There are a couple pieces in this morning’s Washington Post on Mildred Loving, who died on Friday. Both emphasize her reticence, her refusal to place herself at the center of any cause, her desire, in the end, just to be left alone. As it turns out, it was that desire that got her mixed up with the law in the first place. Loving apparently didn’t realize that back in 1958 it was illegal for a black woman and a white man to wed in Virginia. She admits that her husband Richard might have understood. “I think he thought [if] we were married, they couldn’t bother us,” she said.
Life is never that simple, of course. When the couple returned from Washington, D.C., with rings and a license, someone called the police.
Caroline County Sheriff R. Garnett Brooks rousted them from their bed at 2 a.m. in July 1958 and told them the District’s marriage certificate was no good in Virginia. He took them to jail and charged them with unlawful cohabitation. They pleaded guilty, and Caroline County Circuit Court Judge Leon M. Bazile sentenced them to a year’s imprisonment, to be suspended if they left the state for the next 25 years.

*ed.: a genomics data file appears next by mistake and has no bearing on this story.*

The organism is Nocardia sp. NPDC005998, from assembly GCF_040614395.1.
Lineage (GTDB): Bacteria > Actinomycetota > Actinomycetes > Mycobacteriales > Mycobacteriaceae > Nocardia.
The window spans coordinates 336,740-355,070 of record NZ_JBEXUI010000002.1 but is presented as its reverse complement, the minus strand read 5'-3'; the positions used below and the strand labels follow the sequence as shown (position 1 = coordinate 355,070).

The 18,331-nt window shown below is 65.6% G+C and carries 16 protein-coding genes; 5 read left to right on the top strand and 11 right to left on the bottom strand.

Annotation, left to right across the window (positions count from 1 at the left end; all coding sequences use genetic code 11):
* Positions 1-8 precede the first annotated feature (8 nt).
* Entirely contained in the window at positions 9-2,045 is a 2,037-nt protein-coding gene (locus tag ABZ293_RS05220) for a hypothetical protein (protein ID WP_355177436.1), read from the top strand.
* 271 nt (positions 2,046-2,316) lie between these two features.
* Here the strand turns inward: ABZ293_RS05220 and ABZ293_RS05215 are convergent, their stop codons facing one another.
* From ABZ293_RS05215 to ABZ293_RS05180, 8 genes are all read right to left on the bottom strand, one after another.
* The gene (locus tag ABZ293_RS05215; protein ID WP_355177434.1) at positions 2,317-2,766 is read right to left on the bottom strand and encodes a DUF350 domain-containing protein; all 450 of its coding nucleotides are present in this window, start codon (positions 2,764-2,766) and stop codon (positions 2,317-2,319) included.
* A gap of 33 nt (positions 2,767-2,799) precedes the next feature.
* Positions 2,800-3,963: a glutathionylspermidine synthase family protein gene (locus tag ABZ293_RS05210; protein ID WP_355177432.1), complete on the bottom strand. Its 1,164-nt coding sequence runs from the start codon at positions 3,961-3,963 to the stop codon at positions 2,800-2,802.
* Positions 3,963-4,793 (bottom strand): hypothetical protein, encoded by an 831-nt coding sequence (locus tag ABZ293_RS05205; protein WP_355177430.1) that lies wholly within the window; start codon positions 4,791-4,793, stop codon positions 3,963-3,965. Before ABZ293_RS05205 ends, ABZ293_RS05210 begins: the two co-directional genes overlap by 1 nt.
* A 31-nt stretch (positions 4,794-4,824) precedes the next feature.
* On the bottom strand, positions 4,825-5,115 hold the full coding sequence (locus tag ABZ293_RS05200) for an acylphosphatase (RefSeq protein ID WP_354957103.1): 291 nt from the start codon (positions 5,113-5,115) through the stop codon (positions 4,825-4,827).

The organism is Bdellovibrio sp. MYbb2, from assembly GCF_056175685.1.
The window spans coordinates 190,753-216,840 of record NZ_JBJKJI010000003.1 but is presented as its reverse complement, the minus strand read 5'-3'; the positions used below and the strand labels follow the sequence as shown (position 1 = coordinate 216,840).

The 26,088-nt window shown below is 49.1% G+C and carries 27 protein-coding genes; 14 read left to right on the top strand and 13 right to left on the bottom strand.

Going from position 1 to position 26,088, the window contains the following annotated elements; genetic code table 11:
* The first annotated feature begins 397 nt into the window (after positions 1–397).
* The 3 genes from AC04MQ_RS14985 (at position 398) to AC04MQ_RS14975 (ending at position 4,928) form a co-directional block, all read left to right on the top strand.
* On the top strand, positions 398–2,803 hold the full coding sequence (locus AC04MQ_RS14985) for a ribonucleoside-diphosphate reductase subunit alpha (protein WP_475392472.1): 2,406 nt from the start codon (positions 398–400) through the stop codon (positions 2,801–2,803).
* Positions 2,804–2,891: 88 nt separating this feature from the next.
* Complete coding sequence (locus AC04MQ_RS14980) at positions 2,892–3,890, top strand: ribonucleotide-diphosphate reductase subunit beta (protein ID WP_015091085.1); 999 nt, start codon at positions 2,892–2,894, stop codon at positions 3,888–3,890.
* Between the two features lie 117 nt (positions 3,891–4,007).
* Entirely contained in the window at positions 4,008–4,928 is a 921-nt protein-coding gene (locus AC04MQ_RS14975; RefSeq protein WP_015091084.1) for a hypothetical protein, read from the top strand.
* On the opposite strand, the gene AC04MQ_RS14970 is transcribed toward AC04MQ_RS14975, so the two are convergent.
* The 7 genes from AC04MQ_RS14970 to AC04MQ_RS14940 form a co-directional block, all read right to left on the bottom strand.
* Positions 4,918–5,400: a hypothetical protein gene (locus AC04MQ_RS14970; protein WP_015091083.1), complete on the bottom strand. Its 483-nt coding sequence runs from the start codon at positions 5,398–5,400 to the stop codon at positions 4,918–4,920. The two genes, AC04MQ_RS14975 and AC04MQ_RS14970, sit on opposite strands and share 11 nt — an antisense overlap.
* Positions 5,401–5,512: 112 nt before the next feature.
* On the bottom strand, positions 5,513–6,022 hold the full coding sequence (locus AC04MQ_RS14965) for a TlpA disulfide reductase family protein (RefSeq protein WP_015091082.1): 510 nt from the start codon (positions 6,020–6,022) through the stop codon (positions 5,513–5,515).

“Almighty God created the races white, black, yellow, malay and red, and he placed them on separate continents. And but for the interference with his arrangement there would be no cause for such marriages. The fact that he separated the races shows that he did not intend for the races to mix,” Bazile ruled.
That’s how it was in Virginia fifty years ago. And it is tempting to even the scales by turning the Lovings’ marriage into a sort of epic love story, a love that conquered even the Supreme Court. It wasn’t like that, though.
She was 11 and nicknamed “Bean.” He was 17 and didn’t say much. They noticed one another in tiny Central Point, about an hour north of Richmond. There wasn’t much to it then, and there isn’t much to it now. But it was home, whites and blacks tended to mix more there than in other places in segregated Virginia, and the pair began to date.
She became pregnant at 17 or 18—the date is unclear in press recountings—and the pair, fearing social ignominy for an unmarried pregnant woman (yes, children, that used to be a social stigma, too), drove up to the District to get married. She would always say that she didn’t know they were being subversive; she only thought that Washington had less marital red tape.
Richard Loving died not even ten years after the famous Supreme Court decision, killed by a drunk driver. Mildred, meanwhile, was very poor and suffered from arthritis. Life isn’t always a fairy tale, the Post observes. Still, “it would be merciful if, in the quiet of their passing, two people who changed so much and asked for so little were able to find one another once more.”